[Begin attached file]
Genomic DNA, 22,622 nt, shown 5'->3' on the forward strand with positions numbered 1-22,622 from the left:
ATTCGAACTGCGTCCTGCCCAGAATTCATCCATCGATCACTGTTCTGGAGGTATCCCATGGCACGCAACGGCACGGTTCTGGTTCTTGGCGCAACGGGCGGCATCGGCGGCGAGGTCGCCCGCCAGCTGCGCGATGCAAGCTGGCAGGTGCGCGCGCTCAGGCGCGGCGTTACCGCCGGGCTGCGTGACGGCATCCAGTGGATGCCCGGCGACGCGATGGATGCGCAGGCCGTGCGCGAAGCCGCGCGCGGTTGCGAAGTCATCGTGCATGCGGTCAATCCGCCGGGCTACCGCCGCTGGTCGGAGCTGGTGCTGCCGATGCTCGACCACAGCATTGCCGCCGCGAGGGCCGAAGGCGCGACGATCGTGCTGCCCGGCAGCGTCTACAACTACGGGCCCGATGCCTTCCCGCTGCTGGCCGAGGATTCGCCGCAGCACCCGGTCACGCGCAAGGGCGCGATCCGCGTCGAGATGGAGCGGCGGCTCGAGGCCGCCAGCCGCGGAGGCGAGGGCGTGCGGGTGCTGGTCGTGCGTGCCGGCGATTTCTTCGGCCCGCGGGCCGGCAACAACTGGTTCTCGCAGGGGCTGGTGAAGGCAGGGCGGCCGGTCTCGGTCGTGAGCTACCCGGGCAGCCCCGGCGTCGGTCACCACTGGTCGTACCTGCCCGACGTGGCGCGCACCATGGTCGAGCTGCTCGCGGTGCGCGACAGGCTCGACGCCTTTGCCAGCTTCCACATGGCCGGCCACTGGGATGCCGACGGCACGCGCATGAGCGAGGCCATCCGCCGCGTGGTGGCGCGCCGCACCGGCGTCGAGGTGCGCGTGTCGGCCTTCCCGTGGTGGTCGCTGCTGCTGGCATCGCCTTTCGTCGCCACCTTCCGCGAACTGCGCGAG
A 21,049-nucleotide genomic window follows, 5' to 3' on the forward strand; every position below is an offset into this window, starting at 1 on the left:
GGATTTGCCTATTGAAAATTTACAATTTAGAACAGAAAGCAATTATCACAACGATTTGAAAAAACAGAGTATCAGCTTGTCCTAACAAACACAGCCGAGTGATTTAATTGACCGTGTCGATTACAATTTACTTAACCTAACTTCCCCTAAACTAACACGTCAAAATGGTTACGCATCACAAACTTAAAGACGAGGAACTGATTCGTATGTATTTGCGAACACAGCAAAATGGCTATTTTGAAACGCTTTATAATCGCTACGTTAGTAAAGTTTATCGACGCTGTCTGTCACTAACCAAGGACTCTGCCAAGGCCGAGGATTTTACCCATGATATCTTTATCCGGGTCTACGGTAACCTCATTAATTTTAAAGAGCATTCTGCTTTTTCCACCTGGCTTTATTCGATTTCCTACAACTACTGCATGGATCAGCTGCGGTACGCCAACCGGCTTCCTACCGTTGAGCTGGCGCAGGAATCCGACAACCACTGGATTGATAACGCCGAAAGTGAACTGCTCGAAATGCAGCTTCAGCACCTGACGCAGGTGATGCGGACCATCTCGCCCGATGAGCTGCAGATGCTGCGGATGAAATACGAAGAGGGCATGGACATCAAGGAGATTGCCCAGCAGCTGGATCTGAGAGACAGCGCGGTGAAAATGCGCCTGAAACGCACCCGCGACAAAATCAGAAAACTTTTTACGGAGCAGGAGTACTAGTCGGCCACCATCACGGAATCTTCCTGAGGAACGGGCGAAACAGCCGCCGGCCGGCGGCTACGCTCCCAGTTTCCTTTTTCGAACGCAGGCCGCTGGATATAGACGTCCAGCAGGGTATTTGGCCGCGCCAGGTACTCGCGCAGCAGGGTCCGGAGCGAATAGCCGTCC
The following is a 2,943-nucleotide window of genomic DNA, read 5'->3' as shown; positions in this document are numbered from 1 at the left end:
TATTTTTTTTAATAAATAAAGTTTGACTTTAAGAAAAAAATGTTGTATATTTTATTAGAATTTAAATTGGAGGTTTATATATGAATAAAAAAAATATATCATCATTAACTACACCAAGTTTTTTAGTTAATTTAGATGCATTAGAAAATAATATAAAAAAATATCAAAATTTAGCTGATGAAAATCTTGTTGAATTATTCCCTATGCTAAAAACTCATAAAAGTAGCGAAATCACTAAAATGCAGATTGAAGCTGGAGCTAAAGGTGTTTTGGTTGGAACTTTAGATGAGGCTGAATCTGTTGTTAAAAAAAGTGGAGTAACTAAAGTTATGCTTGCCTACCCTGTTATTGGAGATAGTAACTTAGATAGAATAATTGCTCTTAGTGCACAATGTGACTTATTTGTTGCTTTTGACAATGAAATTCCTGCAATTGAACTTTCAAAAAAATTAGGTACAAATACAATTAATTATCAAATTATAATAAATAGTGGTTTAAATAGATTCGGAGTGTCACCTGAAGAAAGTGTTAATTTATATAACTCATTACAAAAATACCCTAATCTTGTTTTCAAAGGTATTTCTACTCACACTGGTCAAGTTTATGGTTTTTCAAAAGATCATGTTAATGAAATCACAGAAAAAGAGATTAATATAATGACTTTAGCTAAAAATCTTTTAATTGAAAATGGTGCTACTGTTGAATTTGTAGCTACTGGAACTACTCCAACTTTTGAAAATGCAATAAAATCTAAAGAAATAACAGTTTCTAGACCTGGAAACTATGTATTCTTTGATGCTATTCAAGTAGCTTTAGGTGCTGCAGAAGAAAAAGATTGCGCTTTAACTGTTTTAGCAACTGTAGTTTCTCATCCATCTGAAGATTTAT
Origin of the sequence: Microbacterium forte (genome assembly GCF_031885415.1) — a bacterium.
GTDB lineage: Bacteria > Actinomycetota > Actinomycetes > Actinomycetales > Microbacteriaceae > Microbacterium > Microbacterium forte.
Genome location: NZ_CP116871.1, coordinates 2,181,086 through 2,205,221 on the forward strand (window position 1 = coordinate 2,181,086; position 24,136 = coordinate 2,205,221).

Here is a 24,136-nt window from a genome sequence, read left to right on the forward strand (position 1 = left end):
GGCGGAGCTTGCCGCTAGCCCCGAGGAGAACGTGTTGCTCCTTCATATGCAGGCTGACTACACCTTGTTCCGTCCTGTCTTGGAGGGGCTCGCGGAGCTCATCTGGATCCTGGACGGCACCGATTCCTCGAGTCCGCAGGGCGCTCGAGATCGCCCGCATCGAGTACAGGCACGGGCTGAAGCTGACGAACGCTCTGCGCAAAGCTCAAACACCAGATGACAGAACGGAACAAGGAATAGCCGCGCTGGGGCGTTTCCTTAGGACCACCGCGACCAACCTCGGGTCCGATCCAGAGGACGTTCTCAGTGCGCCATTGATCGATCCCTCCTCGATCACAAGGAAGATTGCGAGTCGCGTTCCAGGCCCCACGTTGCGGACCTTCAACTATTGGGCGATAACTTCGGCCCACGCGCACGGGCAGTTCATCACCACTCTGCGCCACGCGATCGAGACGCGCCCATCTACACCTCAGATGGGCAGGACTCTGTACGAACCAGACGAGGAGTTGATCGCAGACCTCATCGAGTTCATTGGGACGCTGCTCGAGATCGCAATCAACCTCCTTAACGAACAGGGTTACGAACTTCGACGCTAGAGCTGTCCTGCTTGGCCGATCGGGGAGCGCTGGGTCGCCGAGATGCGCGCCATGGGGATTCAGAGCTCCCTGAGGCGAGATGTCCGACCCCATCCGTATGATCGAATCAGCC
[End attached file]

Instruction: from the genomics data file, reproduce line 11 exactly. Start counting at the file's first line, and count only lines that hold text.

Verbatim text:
GGCGGAGCTTGCCGCTAGCCCCGAGGAGAACGTGTTGCTCCTTCATATGCAGGCTGACTACACCTTGTTCCGTCCTGTCTTGGAGGGGCTCGCGGAGCTCATCTGGATCCTGGACGGCACCGATTCCTCGAGTCCGCAGGGCGCTCGAGATCGCCCGCATCGAGTACAGGCACGGGCTGAAGCTGACGAACGCTCTGCGCAAAGCTCAAACACCAGATGACAGAACGGAACAAGGAATAGCCGCGCTGGGGCGTTTCCTTAGGACCACCGCGACCAACCTCGGGTCCGATCCAGAGGACGTTCTCAGTGCGCCATTGATCGATCCCTCCTCGATCACAAGGAAGATTGCGAGTCGCGTTCCAGGCCCCACGTTGCGGACCTTCAACTATTGGGCGATAACTTCGGCCCACGCGCACGGGCAGTTCATCACCACTCTGCGCCACGCGATCGAGACGCGCCCATCTACACCTCAGATGGGCAGGACTCTGTACGAACCAGACGAGGAGTTGATCGCAGACCTCATCGAGTTCATTGGGACGCTGCTCGAGATCGCAATCAACCTCCTTAACGAACAGGGTTACGAACTTCGACGCTAGAGCTGTCCTGCTTGGCCGATCGGGGAGCGCTGGGTCGCCGAGATGCGCGCCATGGGGATTCAGAGCTCCCTGAGGCGAGATGTCCGACCCCATCCGTATGATCGAATCAGCC